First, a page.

I was speaking with someone this week about the causes of poverty, abuse, addiction, incarceration and the incredibly hard task it is to break free from these often generational, familial, cycles. Too often, people think the battles we face are won by acts of wills and choice. While these are important they are not the sum of all problems. When you have been surrounded with these ills of society and family you become used to a normal. You witness those you love and look up to make decisions that keep them trapped in the cycle. Growing up in these environments impact the way you think, your view of the world, and the hopelessness of being free. Who we are, what we are, are not only the choices we have made but from a myriad of choices which happen when we cannot decide for ourselves or even before we are born.
Understanding the truths about some of the people we meet each day will, hopefully, rewrite the judgmental and biased scripts we easily recite in our minds when we encounter the poor, drug addicted, alcoholic, homeless, ex-felons, and wonder; “Why can’t they do something about their lot in life?” Maybe, they need us to sing a new song to them.
We have a beautiful Banana tree in front of our house. It is ten feet tall with as many leaves and several smaller Banana trees growing around it. Unfortunately last night a sudden thunderstorm with strong winds knocked it over and snapped the trunk of the tallest tree. We are going to have to cut almost 5 feet of the tree off and hope it will survive. Beth and I both are disappointed at the mishap. We’ve spent years feeding, watering and taking care of the Banana tree.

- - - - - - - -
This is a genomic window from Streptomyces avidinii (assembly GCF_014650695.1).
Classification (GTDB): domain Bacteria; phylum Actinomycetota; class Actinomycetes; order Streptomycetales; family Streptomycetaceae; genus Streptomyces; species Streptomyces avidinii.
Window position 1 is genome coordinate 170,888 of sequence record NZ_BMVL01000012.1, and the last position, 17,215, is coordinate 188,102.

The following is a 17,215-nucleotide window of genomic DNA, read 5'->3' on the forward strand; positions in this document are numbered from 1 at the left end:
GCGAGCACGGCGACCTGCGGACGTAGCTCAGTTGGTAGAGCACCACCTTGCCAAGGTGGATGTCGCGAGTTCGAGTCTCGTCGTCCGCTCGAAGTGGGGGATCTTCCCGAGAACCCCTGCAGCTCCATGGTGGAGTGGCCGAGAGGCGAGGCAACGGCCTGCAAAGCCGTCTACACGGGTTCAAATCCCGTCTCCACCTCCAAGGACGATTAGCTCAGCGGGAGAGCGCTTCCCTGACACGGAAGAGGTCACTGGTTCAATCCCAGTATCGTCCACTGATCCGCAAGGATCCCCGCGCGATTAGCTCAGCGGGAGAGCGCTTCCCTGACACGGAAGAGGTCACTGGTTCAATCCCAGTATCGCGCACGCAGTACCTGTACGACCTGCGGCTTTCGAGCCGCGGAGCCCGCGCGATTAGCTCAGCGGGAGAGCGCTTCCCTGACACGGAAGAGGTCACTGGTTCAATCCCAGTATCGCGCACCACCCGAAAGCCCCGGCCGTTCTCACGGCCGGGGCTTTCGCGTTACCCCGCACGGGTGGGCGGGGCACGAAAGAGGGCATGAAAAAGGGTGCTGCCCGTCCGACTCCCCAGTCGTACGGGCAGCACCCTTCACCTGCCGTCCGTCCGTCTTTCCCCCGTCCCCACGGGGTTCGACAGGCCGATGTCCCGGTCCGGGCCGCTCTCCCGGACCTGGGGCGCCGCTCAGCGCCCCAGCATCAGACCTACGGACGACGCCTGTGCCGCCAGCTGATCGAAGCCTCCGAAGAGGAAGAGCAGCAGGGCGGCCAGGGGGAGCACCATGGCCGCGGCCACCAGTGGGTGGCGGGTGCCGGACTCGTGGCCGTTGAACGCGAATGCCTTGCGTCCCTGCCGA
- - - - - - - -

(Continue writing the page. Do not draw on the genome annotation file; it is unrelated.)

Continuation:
It was a painful reminder of the transience of life. There is nothing permanent, nothing which can withstand the storms of life forever. Everything and everyone has a breaking point. One of the most difficult wisdom lessons we can learn is holding things and people loosely. This seems like an easy concept to grasp. We are surrounded by constant reminders of how quickly life changes. What once was is not anymore. Years pass by in the blink of an eye. Adjusting to a new “normal” is an almost everyday occurrence.
“Nothing in the world is permanent, and we’re foolish when we ask anything to last, but surely we’re still more foolish not to take delight in it while we have it.”
-W. Somerset Maugham
I’m a low maintenance person when it comes to breakfast and lunch.
For breakfast; a cereal bar or a pop-tart and a cup of coffee and I am good to go. For lunch; a sandwich that has either tuna fish or a slice of bologna or ham. Beth buys fancy-schmancy meat for her sandwiches but she knows to get me inexpensive, store-brand, square, sliced ham. This afternoon I took some ham, two slices of bread, slapped on a little mayo and it hit the spot on many levels.
When I was growing up my family would go camping regularly in the Great Smoky Mountains. We grew up hiking on the Appalachian trail, swimming in mountain streams, sleeping in canvas tents and eating lunches out of a cooler sitting at a wooden picnic table in some of the most beautiful places on Earth.
When I eat my ham sandwich I think about these simpler times. My mind and spirit go back to not having many cares, being surrounded by family and friends, fully immersed in nature and God’s creation. Being older now I realize my parents still had bills to pay, work pressures, the difficult job of raising me and my brother, but my memories of these times are only good, warm and full of love.
These seasons of life are never to be repeated but I can eat my ham sandwich and remember the best of life is found in the simple things.